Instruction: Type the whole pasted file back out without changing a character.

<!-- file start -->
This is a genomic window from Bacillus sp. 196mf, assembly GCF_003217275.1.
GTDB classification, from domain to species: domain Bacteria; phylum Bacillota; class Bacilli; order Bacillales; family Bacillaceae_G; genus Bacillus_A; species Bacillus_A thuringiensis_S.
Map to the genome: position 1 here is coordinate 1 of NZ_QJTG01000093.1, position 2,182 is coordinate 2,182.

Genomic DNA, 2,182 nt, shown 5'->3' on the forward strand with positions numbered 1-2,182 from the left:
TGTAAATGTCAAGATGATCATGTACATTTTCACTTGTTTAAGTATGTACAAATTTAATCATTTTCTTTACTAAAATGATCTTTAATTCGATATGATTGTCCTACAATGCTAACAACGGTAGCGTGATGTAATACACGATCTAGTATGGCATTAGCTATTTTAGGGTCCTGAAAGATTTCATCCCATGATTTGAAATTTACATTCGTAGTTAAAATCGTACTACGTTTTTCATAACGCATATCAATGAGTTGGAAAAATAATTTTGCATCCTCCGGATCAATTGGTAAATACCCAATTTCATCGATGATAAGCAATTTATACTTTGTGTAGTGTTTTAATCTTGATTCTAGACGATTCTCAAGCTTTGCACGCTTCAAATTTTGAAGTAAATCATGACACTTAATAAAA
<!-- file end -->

This is a genomic window from Bacillus sp. 196mf, assembly GCF_003217275.1.
GTDB classification, from domain to species: domain Bacteria; phylum Bacillota; class Bacilli; order Bacillales; family Bacillaceae_G; genus Bacillus_A; species Bacillus_A thuringiensis_S.
Map to the genome: position 1 here is coordinate 1 of NZ_QJTG01000093.1, position 2,182 is coordinate 2,182.

Genomic DNA, 2,182 nt, shown 5'->3' on the forward strand with positions numbered 1-2,182 from the left:
TGTAAATGTCAAGATGATCATGTACATTTTCACTTGTTTAAGTATGTACAAATTTAATCATTTTCTTTACTAAAATGATCTTTAATTCGATATGATTGTCCTACAATGCTAACAACGGTAGCGTGATGTAATACACGATCTAGTATGGCATTAGCTATTTTAGGGTCCTGAAAGATTTCATCCCATGATTTGAAATTTACATTCGTAGTTAAAATCGTACTACGTTTTTCATAACGCATATCAATGAGTTGGAAAAATAATTTTGCATCCTCCGGATCAATTGGTAAATACCCAATTTCATCGATGATAAGCAATTTATACTTTGTGTAGTGTTTTAATCTTGATTCTAGACGATTCTCAAGCTTTGCACGCTTCAAATTTTGAAGTAAATCATGACACTTAATAAAA